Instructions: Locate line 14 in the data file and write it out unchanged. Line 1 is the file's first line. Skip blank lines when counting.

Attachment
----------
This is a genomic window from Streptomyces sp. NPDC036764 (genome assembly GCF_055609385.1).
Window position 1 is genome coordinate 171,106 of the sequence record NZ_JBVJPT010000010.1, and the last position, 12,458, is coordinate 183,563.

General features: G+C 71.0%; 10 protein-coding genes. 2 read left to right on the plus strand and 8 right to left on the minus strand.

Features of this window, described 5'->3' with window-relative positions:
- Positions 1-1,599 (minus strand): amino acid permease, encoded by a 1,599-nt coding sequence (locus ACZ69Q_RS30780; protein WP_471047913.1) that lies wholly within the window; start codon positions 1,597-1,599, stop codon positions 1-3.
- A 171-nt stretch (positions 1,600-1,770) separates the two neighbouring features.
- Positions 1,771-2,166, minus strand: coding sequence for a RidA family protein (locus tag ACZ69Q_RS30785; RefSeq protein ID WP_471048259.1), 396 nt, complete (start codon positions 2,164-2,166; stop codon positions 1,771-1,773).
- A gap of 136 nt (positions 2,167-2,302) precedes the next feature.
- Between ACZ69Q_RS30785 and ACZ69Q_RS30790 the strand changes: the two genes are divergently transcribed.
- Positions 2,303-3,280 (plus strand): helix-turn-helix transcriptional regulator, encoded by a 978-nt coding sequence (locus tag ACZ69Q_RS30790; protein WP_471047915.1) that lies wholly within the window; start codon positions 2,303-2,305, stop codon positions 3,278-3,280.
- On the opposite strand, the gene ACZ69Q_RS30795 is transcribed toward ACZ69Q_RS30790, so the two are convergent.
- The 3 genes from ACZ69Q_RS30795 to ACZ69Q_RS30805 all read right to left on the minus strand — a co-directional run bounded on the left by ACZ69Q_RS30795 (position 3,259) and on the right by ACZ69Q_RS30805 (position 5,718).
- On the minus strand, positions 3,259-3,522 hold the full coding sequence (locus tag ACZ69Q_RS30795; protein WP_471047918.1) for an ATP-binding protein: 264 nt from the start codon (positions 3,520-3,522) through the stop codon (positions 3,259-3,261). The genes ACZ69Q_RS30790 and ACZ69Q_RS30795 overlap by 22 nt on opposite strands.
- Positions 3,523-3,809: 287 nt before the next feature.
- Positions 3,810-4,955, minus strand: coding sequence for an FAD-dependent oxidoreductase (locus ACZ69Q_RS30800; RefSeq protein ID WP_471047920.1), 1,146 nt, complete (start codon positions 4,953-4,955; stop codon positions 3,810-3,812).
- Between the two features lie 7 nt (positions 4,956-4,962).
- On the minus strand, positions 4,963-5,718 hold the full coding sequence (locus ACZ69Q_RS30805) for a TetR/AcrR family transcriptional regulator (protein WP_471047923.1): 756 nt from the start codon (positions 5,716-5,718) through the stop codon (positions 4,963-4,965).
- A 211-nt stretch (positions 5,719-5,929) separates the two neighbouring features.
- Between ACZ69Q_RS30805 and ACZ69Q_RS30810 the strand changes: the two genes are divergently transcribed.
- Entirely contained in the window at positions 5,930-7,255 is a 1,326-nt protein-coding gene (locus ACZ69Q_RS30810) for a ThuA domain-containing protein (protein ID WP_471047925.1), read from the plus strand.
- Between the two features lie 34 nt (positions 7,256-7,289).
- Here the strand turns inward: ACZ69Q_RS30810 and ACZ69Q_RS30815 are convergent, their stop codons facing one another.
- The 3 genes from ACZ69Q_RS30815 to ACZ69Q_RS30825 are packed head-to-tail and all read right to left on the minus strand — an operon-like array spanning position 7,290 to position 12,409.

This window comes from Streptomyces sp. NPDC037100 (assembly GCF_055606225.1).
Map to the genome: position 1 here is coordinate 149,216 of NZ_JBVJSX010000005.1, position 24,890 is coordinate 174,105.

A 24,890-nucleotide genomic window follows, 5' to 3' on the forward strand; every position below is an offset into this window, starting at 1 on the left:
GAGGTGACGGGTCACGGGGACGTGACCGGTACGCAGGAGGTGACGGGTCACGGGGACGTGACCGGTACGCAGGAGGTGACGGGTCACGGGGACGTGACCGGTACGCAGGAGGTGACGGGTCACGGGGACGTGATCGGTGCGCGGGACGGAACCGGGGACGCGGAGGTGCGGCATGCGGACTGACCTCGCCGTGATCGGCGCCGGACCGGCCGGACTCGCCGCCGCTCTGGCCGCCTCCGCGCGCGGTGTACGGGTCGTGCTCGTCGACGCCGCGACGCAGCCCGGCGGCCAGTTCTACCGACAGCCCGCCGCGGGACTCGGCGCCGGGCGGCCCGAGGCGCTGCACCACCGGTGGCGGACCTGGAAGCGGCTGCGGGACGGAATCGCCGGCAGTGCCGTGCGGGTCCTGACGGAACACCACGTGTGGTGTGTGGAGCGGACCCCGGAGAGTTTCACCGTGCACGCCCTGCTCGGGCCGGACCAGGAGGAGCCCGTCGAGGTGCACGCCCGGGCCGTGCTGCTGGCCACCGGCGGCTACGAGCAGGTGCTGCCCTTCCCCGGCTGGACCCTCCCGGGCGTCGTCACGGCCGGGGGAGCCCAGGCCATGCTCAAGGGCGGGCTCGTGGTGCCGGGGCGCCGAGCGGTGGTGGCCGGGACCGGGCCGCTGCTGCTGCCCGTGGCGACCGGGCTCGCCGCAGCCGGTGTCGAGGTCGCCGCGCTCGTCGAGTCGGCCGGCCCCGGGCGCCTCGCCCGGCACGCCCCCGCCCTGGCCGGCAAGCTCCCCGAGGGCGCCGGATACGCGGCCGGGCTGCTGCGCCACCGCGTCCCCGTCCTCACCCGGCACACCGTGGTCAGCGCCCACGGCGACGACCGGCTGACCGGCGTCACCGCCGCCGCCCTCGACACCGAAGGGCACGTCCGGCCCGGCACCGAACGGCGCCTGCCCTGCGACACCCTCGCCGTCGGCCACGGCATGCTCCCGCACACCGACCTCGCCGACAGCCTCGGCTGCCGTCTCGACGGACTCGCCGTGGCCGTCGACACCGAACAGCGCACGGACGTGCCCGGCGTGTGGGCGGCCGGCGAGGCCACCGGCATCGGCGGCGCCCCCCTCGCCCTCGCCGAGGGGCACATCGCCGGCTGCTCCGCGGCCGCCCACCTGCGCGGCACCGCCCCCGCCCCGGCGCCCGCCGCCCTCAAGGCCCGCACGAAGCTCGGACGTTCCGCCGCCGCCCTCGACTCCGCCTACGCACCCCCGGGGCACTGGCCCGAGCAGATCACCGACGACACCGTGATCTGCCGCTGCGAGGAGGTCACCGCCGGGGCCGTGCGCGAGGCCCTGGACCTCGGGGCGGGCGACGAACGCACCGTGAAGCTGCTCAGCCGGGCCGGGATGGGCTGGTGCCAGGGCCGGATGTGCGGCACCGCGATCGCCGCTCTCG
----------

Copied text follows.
- Positions 3,523-3,809: 287 nt before the next feature.